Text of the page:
By most objective measures, automatic enrolment can be deemed a success.
While Government-backed Nest pension scheme continues to enjoy special treatment from the Government, in terms of both funding and promotion, other organisations have provided much needed competition which will ultimately lead to better consumer outcomes.
The success of the competition, despite the vast sums of taxpayer investment in Nest, may have influenced the recent Government decision to lift all restrictions on Nest. This will mean that in addition to the favourable funding and promotional position it enjoys, Nest contribution limits and transfer restrictions will be removed too.
The contribution limit will be lifted from 2017 and restrictions on individual transfers in and out of Nest will also be removed to coincide with the start of the ‘pot-follows-member’ regime.
The ban on bulk transfers will remain in place until the end of the main roll out period for automatic enrolment in April 2017, when it will then be lifted.
We welcome the Government’s decision to leave restrictions in place until 2017 and share the views of the National Association of Pension Funds, the Department for Work and Pensions and others that doing so provides certainty for businesses, consumers and the pensions market while ensuring Nest concentrates on what it was originally set up to do.
We support the maintenance of restrictions until 2017, but a framework needs to be put in place long before then to ensure fair market competition.
As the DWP has publically acknowledged, a key reason that the current annual contribution limit and transfer restrictions were put in place was because they were cited by the European Commission in its approval of state aid for Nest. Why? They were seen as essential to reducing “market distortion”.
This begs the question, if they were essential to preventing market distortion, wouldn’t their removal distort the market? Having a heavily subsidised state backed pension provider have free reign on the market should not be taken lightly.
Like most of our competitors, we would like to see a level playing field in the pensions industry. This alone will drive competition and innovation, ultimately resulting in better outcomes for consumers, the taxpayer and the wider economy.
One important area where this could be achieved is on pricing. The lifting of Nest restrictions provides another opportunity to re-examine this thorny issue. It is not clear, based on Nest’s current two-tier charging structure, at what charge Nest will take in transfers or how this pricing will be controlled.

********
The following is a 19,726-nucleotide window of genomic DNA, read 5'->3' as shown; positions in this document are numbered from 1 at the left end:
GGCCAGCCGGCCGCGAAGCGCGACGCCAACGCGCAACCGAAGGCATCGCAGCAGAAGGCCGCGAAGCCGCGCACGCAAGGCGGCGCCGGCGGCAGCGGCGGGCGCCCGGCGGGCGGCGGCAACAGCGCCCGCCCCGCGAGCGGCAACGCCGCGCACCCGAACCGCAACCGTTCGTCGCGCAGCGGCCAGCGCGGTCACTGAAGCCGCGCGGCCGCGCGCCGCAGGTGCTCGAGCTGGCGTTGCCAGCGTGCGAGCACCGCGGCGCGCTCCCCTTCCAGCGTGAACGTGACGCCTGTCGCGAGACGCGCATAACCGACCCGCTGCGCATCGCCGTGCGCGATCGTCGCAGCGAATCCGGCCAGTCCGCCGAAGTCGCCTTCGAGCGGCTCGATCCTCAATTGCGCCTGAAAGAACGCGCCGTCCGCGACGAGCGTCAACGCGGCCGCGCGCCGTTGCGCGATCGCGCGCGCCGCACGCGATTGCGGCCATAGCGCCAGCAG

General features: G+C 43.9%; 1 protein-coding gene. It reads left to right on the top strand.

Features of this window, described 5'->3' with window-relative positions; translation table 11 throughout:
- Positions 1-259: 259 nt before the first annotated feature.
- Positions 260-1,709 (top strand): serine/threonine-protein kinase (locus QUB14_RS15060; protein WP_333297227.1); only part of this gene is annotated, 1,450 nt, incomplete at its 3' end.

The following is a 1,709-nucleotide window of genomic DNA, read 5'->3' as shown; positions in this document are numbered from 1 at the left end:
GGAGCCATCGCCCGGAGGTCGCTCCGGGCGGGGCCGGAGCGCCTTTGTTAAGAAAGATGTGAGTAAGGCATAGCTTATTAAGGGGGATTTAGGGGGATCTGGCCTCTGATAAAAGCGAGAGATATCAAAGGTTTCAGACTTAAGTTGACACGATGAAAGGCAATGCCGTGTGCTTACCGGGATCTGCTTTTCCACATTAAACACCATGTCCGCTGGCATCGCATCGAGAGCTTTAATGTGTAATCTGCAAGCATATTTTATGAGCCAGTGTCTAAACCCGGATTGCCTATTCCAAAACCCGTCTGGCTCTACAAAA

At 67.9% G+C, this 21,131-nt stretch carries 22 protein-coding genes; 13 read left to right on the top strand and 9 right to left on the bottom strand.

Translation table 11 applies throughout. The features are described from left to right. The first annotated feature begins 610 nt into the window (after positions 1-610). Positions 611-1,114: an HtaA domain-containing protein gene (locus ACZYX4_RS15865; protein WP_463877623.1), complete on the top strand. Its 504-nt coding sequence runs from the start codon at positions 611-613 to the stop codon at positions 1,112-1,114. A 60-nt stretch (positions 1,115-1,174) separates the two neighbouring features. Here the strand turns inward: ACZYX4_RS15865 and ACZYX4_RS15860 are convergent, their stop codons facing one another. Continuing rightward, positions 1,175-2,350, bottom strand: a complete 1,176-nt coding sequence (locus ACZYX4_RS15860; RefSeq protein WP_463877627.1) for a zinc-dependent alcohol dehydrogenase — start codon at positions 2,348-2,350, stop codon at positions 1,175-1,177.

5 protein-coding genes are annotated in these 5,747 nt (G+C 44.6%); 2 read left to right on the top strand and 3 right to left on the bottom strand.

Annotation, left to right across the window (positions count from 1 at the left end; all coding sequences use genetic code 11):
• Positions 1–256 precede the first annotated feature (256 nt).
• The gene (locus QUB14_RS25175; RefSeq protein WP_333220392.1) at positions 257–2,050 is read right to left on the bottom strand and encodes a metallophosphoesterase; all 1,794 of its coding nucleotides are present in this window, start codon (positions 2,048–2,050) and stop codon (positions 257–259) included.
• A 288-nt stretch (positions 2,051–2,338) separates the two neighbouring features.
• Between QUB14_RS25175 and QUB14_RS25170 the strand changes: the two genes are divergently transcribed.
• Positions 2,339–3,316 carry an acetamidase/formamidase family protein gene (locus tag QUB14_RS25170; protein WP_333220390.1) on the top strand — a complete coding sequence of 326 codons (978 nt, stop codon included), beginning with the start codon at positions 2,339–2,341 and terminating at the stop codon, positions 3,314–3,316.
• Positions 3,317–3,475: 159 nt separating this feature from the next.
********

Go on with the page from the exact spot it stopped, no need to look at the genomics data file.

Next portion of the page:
Charging structures have repeatedly been highlighted as a significant problem, most recently by the Office of Fair Trading on 15 July. This is primarily due to the lack of clarity brought about by the various different charges imposed by different companies. These varying approaches make like-for-like comparisons for employers and employees very difficult.
We think this problem could be easily resolved by agreeing on a standard industry-wide charging basis that must be declared at the point of purchase, similar to an annual percentage rate for loans.
All providers would be required to show their charges in this prescribed format. This would enable employers to make an informed choice rather than simply hoping for the best. It would also ensure the focus is on producing a quality product at the best possible price, rather than finding new creative ways of differentiating their pricing methods to appear lower.
Even NEST charges what superficially seems to be a lower charge – a 0.3 per cent annual management charge. But it also charges a 1.8 per cent contribution fee so if a member’s contribution is £100, a fee of £1.80 will be deducted.
Other organisations offer more complicated charging structures including initial costs, flat rate administration fees, adviser commissions, AMCs and various other pricing elements all for a single pension scheme. This makes comparison between schemes extremely difficult.
The Association of British Insurers’ recently launched comparison tool is a massive step forward in helping employers compare. However, it requires several fields of data to be entered before a comparison can be made, demonstrating the inherent complexity. We need more change than this and we need to be radical.
The People’s Pension operates a simple and transparent charging structure of a 0.5 per cent AMC with no hidden charges, fees on transfers or additional charges for employers. We do not pay commission or fees to any third parties such as consultants or advisers.
A fully inclusive charging structure is the simplest and most transparent approach. Implemented on an industry wide basis, it would serve as a key driver in safeguarding consumers, helping employers and ultimately improving consumer engagement and outcomes.
Jamie Fiveash is director of customer solutions at B&CE, provider of The People’s Pension